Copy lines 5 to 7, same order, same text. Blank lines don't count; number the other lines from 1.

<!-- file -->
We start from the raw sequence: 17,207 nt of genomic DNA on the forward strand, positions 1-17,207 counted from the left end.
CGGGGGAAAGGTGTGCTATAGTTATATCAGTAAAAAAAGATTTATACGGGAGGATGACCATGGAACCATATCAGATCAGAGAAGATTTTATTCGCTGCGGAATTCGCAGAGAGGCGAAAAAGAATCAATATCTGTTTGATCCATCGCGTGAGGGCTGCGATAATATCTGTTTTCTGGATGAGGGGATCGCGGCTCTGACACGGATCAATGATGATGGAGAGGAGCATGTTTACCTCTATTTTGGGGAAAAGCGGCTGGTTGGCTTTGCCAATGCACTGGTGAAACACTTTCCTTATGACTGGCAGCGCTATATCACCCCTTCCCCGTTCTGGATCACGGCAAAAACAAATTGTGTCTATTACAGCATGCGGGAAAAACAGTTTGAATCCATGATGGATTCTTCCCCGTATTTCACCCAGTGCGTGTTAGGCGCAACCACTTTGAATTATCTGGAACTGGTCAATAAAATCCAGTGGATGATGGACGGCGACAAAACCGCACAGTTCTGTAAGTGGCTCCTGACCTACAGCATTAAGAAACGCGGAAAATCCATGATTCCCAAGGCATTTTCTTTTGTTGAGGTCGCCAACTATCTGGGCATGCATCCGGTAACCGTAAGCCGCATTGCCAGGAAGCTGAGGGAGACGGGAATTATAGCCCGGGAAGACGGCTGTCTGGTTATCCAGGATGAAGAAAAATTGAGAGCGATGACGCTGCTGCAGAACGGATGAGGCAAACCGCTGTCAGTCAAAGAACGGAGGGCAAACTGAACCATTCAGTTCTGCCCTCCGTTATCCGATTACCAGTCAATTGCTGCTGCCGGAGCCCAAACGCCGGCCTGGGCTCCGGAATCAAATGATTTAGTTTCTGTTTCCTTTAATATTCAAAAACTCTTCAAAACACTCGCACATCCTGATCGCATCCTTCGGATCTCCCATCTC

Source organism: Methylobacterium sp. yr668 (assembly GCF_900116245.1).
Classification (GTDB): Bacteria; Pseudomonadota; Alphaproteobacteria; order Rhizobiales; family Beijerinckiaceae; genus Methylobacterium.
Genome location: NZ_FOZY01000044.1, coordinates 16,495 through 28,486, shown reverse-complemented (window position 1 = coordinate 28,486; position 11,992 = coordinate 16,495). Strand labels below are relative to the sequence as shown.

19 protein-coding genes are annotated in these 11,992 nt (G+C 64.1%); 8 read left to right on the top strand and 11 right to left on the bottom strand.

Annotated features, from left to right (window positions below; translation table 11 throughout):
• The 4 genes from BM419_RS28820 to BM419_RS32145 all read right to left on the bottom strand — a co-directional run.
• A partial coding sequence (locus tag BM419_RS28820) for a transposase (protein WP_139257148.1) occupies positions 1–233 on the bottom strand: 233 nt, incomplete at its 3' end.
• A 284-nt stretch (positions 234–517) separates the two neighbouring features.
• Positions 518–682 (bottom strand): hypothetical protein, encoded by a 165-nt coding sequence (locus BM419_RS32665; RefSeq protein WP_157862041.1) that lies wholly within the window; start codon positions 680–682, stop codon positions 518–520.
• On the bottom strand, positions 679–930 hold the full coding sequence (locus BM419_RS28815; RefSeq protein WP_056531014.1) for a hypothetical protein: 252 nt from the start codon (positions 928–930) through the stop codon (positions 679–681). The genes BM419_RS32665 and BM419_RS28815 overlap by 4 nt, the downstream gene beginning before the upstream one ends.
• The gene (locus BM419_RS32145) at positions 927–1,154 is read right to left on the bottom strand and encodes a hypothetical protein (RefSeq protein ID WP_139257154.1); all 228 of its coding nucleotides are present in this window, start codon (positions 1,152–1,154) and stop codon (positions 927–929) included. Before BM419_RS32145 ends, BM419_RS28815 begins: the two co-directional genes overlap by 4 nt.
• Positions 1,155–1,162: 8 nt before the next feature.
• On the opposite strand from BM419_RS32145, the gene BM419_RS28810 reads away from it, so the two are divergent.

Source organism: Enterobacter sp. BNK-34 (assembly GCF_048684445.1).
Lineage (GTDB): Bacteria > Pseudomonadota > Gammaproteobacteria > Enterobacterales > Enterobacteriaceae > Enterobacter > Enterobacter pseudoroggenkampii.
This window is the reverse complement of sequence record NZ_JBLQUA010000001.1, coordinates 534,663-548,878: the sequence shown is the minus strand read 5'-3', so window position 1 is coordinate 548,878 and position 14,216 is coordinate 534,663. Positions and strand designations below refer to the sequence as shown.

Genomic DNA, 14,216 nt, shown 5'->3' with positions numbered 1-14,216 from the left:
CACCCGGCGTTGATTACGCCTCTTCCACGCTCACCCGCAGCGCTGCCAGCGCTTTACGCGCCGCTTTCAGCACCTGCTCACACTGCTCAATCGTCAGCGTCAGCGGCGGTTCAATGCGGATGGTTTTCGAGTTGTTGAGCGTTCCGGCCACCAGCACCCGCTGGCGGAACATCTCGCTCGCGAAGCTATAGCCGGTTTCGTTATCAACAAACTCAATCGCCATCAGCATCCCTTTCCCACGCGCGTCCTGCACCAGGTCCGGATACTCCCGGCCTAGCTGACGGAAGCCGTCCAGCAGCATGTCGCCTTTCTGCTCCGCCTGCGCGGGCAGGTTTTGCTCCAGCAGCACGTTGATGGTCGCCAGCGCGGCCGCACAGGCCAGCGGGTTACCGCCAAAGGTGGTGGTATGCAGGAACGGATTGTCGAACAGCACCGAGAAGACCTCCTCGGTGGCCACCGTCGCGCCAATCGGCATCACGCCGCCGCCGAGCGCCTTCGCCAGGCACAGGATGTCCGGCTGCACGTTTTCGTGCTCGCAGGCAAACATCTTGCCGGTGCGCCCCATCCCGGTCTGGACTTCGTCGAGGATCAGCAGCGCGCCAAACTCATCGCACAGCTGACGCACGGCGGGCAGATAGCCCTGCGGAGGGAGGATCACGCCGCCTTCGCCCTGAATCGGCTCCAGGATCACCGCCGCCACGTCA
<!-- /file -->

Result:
Genome location: NZ_FOZY01000044.1, coordinates 16,495 through 28,486, shown reverse-complemented (window position 1 = coordinate 28,486; position 11,992 = coordinate 16,495). Strand labels below are relative to the sequence as shown.

19 protein-coding genes are annotated in these 11,992 nt (G+C 64.1%); 8 read left to right on the top strand and 11 right to left on the bottom strand.

Annotated features, from left to right (window positions below; translation table 11 throughout):